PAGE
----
Last week, a St. Louis trolley representative was in Seattle to look over those warehoused waterfront streetcars that carry so many emotions for locals here, and Metro is willing to listen on a possible sale. The future of the vintage trolleys in Seattle grows dimmer.

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More bad news for those five beloved, 1920s waterfront streetcars that draw such emotional responses from Seattleites.

They could well be heading out of town.

The streetcars have been warehoused out of sight near the Metro bus complex just east of Safeco Field for the last seven years.

But at least they were still here, even if in limbo, as lonely reminders of the city’s quirkier past, giving hope to their fans that something could be done to save them.

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Now it turns out that if you’re interested in buying them — yes, getting them out of here — Metro will give you a showing.

Go ahead, make ’em an offer.

Just last week, Doug Campion, project manager for the Loop Trolley in St. Louis — a $43 million project that will run vintage streetcars, and is set to begin construction later this year — came to town to look them over.

Campion says about Seattle’s elegant streetcars, constructed with beautiful Tasmanian mahogany and white ash, “They’ve taken very good care of them. They’re certainly very nice.”

Now he’s back in St. Louis, putting together the numbers.

Metro says it’ll listen to an offer.

Jim Jacobson, Metro’s deputy general manager, says the classic trolleys “would be better served by serving people than having them parked.”

If the St. Louis group decides to make an offer, it wouldn’t be for any huge dollars.

“There is no market for them. Some cars in decent condition have sold for $20,000. Some places are virtually giving them away. They can’t afford to operate them anymore,” says Campion.

He says that these days, cities that put in streetcars go for the modern ones with low floors so they are level with boarding platforms.

That would put the value of the five waterfront streetcars at a total of maybe $100,000, about the cost of four new Toyota Sienna minivans.

Still, the St. Louis group obviously finds old-time streetcars a worthwhile investment.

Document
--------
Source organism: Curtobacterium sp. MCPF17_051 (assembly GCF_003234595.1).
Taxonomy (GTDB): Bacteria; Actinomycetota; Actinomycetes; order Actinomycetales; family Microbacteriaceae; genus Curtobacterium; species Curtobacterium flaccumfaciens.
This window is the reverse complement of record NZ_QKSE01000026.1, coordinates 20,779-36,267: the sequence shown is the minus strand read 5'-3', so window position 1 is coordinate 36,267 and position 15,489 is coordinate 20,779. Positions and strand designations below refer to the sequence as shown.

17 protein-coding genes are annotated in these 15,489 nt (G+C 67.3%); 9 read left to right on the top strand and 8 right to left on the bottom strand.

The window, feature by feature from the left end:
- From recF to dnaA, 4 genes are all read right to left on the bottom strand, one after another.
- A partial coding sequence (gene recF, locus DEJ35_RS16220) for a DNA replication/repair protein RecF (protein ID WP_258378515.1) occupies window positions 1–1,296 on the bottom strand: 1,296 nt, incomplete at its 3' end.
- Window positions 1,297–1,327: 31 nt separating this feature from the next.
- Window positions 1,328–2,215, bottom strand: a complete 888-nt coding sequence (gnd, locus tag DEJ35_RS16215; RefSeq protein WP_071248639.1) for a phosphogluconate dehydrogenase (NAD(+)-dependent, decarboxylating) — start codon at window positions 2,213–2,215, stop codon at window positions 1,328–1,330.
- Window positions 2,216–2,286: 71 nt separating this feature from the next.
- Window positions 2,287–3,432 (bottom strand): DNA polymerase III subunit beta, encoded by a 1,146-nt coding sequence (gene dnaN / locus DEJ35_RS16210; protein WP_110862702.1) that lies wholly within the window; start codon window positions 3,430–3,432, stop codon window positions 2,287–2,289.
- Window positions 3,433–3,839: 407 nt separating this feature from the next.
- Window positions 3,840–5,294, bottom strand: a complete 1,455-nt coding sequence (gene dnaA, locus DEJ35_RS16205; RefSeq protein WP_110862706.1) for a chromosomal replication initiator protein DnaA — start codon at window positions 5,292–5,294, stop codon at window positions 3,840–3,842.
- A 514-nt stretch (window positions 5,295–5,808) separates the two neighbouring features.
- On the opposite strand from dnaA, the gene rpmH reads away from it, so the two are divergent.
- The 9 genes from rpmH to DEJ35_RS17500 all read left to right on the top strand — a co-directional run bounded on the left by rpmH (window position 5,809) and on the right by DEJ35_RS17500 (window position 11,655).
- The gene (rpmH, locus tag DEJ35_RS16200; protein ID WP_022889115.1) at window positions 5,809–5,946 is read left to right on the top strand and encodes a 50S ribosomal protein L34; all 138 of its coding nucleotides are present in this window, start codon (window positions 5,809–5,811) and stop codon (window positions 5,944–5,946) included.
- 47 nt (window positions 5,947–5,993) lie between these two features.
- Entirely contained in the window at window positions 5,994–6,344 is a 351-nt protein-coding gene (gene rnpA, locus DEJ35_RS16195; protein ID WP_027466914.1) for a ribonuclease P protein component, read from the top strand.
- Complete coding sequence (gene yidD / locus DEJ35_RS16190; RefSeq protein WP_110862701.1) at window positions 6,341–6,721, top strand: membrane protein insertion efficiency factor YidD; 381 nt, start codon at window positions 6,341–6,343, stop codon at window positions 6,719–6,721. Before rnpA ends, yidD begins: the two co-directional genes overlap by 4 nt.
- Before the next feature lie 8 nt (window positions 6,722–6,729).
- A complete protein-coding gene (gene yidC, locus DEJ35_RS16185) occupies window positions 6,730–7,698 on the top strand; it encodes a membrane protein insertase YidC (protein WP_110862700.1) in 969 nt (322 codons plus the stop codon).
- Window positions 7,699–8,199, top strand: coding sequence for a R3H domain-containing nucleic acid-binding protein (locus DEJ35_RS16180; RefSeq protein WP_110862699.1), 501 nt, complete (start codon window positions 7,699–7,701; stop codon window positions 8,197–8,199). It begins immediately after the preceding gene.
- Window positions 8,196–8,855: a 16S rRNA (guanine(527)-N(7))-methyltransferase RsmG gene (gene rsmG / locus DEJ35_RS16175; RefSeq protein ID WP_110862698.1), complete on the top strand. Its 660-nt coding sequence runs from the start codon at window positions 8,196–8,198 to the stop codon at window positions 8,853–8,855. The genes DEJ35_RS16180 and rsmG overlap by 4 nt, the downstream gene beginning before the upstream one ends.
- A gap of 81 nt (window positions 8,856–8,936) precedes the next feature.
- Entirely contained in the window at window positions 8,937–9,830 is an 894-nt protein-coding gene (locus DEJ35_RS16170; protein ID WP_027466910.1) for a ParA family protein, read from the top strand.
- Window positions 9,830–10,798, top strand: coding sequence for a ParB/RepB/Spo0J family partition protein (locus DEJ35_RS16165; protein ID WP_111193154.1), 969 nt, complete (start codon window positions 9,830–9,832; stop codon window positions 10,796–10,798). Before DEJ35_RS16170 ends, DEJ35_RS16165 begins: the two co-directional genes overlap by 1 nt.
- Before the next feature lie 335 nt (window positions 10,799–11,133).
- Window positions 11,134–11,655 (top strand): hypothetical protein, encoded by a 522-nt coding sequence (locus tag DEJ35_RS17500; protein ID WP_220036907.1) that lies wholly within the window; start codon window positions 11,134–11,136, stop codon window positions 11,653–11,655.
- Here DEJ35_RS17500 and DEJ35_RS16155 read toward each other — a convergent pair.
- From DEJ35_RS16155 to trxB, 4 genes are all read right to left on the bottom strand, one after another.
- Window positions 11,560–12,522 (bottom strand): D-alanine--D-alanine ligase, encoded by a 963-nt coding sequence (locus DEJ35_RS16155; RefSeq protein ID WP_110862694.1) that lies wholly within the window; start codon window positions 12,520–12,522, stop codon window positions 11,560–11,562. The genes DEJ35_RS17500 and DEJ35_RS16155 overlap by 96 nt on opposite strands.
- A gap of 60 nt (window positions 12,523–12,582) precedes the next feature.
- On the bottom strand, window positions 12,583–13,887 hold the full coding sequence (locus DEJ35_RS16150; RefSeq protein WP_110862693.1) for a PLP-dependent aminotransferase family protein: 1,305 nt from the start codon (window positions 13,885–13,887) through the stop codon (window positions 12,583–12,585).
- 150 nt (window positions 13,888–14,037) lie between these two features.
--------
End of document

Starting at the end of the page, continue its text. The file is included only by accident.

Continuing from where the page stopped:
“It has to do with going back to 1904 and the St. Louis World’s Fair. Streetcars brought people to and from the fairground,” says Campion.

Now, he says, the vintage trolleys are seen as part of revitalizing the city, and taking customers to and from restaurants, clubs and venues.

“The streetcars will be an attraction all by themselves,” says Campion.

But as detailed in a story in The Seattle Times on Monday, the old streetcars aren’t a priority in the new vision for Seattle by city officials, who gave a $6 million contract to a Manhattan firm for a new Seattle waterfront design. Drawings provided by the firm had smiling people enjoying a promenade, but no streetcars.

So, says Jacobson about the streetcars, “with no known future use for them,” his agency has to figure out where to store them once the current warehouse is needed for other uses. Jacobson says that’ll happen “in the next couple of years.”

Jacobson estimated renting a warehouse to store the streetcars and all their spare parts could run $50,000 to $70,000 a year.

He says that in past years, representatives from Tucson, Ariz., and Lake Oswego, Ore., have expressed interest in the streetcars, but nothing happened.

Any sale of the streetcars would require approval by the Metropolitan King County Council.

Frank Abe, a spokesman for County Executive Dow Constantine, says, “We would love to find a local buyer and operator for the streetcars.” He also says, “We would work with anybody who could put them to good use.”

County Councilmember Joe McDermott says he’d vote to sell the streetcars at market rate. He says, “I don’t see us using antique streetcars in the city again.”

That leaves a waterfront-streetcar proponent like Tom Gibbs with one suggestion to all those people so emotionally attached to the old trolleys: “I would let the City Council know.”

Gibbs does know a bit about dealing with public officials.

He is a former executive director of Seattle Metro, the agency that not only led the cleanup of Lake Washington and Elliott Bay, but the startup of today’s Metro Transit.

He is currently on the board of directors of the Washington State Major League Baseball Stadium Public Facilities District and helped lead an effort that eventually ended up in a feasibility study issued last year for putting the streetcars back on the tracks. That study now sits on the Internet

Gibbs says he doesn’t mind all those streetcar lovers contacting him. His email is:

Erik Lacitis: 206-464-2237 or

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